Here we go then…
I attended the first meeting of many over the next two years as I begin my professional journey to a richer, greener, hopefully much improved, teaching field. I have many ideas about what I would like to achieve from this course – specific, actual targets aren’t something I’ve thought about. Yet.
I know where I want my career to go eventually in that I’d like to be someone who is a creative teacher of maths, and other subjects. I want to be known by the people I work with as someone they can mine for ideas or suggestions. I have plenty of ambition, plenty of drive, I’m willing to try anything at least once if I think it will help my pupils get a richer educational experience – although I’m slightly skeptical before I try something without knowing it’s worked elsewhere. This reason is precisely why I’m a follower of many teaching professionals on Twitter, why I spend time reading all kinds of educational web sites and forums.
Anyway, on with the course. The idea behind the Mathematics Specialist Teacher role is to become a “Mathematics Champion”. Someone who is, according to the course handbook:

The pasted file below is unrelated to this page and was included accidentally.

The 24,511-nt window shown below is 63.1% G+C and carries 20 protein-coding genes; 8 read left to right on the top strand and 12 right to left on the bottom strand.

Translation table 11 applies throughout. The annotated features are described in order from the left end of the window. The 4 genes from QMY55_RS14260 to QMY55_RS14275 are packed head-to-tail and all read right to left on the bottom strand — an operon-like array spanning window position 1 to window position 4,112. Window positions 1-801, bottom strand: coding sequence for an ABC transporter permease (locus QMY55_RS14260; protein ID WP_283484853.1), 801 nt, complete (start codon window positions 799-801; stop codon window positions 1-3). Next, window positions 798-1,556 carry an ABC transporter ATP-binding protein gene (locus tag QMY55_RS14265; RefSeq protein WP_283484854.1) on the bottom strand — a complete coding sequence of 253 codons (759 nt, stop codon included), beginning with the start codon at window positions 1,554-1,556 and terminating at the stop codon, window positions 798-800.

…a confident and competent mathematician who can inspire children and teachers and be truly regarded as a Champion of Mathematics in the schools in which they work.
The initial development of this role was outlined in the 2008 Williams Report (Independent Review of Mathematics Teaching in Early Years Settings and Primary Schools – WMR Final Report). Recommendation 3 of which states:
There should be at least one Mathematics Specialist in each primary school, in post within 10 years, with deep mathematical subject and pedagogical knowledge, making appropriate arrangements for small and rural schools. Implementation should commence in 2009 and be targeted initially to maximise impact on standards and to narrow attainment gaps.
Now, this is likely to go out of the window in the future as the admittedly much needed money saving cuts are put in place by the current government. Indeed, funding is in the air for future cohorts. I am part of the second such cohort in Kirklees, a member of a group of 40 individuals – but Calderdale will only have one cohort, consisting of just 10 people as their second cohort funding was not approved.
The three main aims of the programme are to develop:
- a deep understanding of the subject
- an understanding of pedagogy
- an ability to support the mathematical and pedagogical understanding of colleagues in school
These aims are to be covered through taught sessions, school based tasks, readings, directed tasks and a learning journal – this is my attempt at the latter part.